When it comes to presidential campaigns, Joe Klein has reached the end of the line.
After covering 11 election cycles, the award-winning TIME Magazine political columnist refuses to get on another plane to Des Moines.
"I've spent more than a year of my life in Iowa," he says, reached a day after making his annual pilgrimage from NYC to his summer home in Cape Cod.
Before heading to conventions in Cleveland and Philadelphia, he will drive to the Mahaiwe Performing Arts Center in Great Barrington on Friday to speak on the topic "How on Earth Did We Get Here? The Chaotic Politics of 2016." The free event is this year's Mona Sherman Memorial Lecture presented by OLLI (Osher Lifelong Learning Institute).
"Every election I've ever covered, from dogcatcher in Peabody to now, the politician said, 'We're at a turning point in the history of ...'," Klein said. "We really are with Trump; he's something new and of great concern to me.'
"Trump is a manifestation of much larger trends that have been building for 50 years," he said. "We're in [what] I call the "too much information" age, and Trump is the first candidate who really understands its grammar."
Klein sees the presidency as "the most intimate office we have, the false intimacy of reality TV. It's one thing to be on the air one hour a week as a performer, the question is whether people can discern the difference between entertainment and leadership."
Though nearing 70, Klein isn't nearly ready to lay down his pen. "I've got books to write," he said. "You caught me in mid-sentence."
He has authored seven books, including the best-selling novel "Primary Colors," which he published anonymously until outed by his peers.
His latest title, "Charlie Mike," is military radio jargon for "continue the mission."
"I've always been a hands-on columnist," Klein said.
He spent time among the poor, in schools, in Russia and China, and, since 911, embedded with U.S. troops in Iraq and Afghanistan. There, he saw soldiers running towns, finding out what civilians wanted and needed. The soldiers wanted to continue this community engagement back in America, "but nothing was asked of them."
"They are real active citizens and we've lost the habits of citizenship in this country," he said. "You can't take democracy for granted, you have to work at it. Citizenship is really important; being an active part of your community."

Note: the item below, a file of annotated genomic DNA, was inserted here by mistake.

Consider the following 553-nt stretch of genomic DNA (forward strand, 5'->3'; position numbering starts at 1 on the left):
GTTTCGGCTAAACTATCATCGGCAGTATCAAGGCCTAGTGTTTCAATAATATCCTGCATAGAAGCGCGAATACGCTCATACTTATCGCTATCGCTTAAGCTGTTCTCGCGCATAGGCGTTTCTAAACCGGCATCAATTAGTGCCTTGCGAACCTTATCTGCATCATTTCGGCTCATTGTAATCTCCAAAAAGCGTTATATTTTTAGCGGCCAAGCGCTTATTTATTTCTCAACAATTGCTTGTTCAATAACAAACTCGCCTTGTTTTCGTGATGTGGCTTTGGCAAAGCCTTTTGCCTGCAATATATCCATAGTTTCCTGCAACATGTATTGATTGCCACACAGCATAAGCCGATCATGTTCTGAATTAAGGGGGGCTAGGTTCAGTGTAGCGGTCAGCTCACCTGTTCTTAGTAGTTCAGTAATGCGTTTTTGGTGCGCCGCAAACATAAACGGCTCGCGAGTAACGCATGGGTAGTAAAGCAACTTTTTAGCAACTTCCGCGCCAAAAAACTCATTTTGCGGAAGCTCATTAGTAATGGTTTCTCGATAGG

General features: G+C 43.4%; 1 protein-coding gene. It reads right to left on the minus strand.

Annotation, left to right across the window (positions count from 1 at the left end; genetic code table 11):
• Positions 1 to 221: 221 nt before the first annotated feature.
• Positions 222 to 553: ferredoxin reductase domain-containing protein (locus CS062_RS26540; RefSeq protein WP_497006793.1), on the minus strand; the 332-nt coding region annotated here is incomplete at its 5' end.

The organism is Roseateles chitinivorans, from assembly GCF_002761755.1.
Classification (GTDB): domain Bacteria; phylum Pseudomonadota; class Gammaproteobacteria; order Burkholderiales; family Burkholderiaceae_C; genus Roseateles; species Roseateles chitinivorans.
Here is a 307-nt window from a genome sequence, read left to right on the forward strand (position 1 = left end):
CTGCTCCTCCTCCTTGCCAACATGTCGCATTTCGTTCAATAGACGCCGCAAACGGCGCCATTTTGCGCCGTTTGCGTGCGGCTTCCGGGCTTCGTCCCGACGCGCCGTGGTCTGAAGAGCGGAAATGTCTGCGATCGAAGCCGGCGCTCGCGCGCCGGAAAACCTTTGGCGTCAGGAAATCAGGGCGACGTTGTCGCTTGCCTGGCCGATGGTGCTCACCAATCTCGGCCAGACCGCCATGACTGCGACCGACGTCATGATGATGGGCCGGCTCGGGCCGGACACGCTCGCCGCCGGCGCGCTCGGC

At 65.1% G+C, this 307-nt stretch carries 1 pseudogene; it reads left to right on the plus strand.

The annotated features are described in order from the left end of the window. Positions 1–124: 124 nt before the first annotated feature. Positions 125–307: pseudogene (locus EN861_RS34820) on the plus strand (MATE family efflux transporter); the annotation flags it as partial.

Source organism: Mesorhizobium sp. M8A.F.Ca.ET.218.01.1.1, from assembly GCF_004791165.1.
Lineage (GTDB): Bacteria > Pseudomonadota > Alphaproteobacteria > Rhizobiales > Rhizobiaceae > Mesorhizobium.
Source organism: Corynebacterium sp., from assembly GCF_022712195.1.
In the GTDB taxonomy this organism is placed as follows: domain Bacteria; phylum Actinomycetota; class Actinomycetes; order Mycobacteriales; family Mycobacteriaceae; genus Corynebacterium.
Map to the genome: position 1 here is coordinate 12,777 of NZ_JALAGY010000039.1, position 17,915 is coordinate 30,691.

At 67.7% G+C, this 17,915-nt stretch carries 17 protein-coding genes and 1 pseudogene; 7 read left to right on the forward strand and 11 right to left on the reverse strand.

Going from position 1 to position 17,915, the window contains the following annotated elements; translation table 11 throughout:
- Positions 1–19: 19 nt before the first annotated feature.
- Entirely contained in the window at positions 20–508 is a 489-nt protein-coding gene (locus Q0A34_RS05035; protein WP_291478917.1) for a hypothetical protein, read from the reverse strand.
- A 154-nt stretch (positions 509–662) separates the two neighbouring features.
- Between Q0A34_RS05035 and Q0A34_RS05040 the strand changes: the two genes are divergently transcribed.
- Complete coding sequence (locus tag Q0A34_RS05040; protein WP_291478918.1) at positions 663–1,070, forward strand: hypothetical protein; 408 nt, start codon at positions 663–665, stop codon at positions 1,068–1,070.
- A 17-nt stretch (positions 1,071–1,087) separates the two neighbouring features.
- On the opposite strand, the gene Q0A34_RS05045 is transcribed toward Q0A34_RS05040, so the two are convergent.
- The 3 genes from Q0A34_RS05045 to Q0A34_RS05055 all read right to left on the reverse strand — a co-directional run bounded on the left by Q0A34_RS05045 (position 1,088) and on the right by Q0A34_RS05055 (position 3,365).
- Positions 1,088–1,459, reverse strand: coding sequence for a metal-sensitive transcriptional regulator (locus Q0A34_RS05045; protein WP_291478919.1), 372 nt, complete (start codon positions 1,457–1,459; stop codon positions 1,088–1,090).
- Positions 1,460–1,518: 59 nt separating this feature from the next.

At OLLI, citizenship is thriving.
"We have 1,100 members and two staff people," said Executive Director Megan Whilden. "Over 150 volunteers program classes, develop the curriculum, organize special events, edit the catalog. It's an extraordinary organization."
Open to everyone, OLLI is designed by and for people 50 years up, with active members in their 90s. It offers over 80 programs annually.
"OLLI members are some of the most active, engaged and intellectually curious people in the Berkshires," Whilden said. "It's learning for the joy of learning, [with] no tests, grades or homework."
The Lecture Series is named for former OLLI president Mona Sherman, and presents lectures by nationally known commentators from the world of policy and national politics.
"Classes in history and politics are very popular," Whilden said. "Joe Klein is a perfect fit; he brings a lot of knowledge of past elections."
Until the 1970s, Klein observed, America was the only country in the world that answered in the affirmative the question: "Do you think next year will be better than this year?"
"[What] changed are the things that give Trump some of his appeal: globalization, the economy, the loss of manufacturing jobs and so on and so forth."
The columnist has strong opinions of the leading candidates.
"Academics call Donald Trump voters "low-information voters" who are moved by reflexive prejudices," he said. "Trump himself hasn't thought any issue through."
Hillary as the first woman president is something to be optimistic about and long past due, he added. "It would be a remarkable turning point for the country."
Still, Klein cautions: "Any journalist who tries to predict stuff is in a mess of trouble to begin with."
If you go ...
What: OLLI (Osher Lifelong Learning Institute) presents TIME magazine columnist and author Joe Klein, 2016 Mona Sherman Memorial Lecture "How on Earth Did We Get Here? The Chaotic Politics of 2016"
Where: Mahaiwe Performing Arts Center, Great Barrington
When: 6 p.m. Friday
Tickets and information: mahaiwe.org (413) 528-0100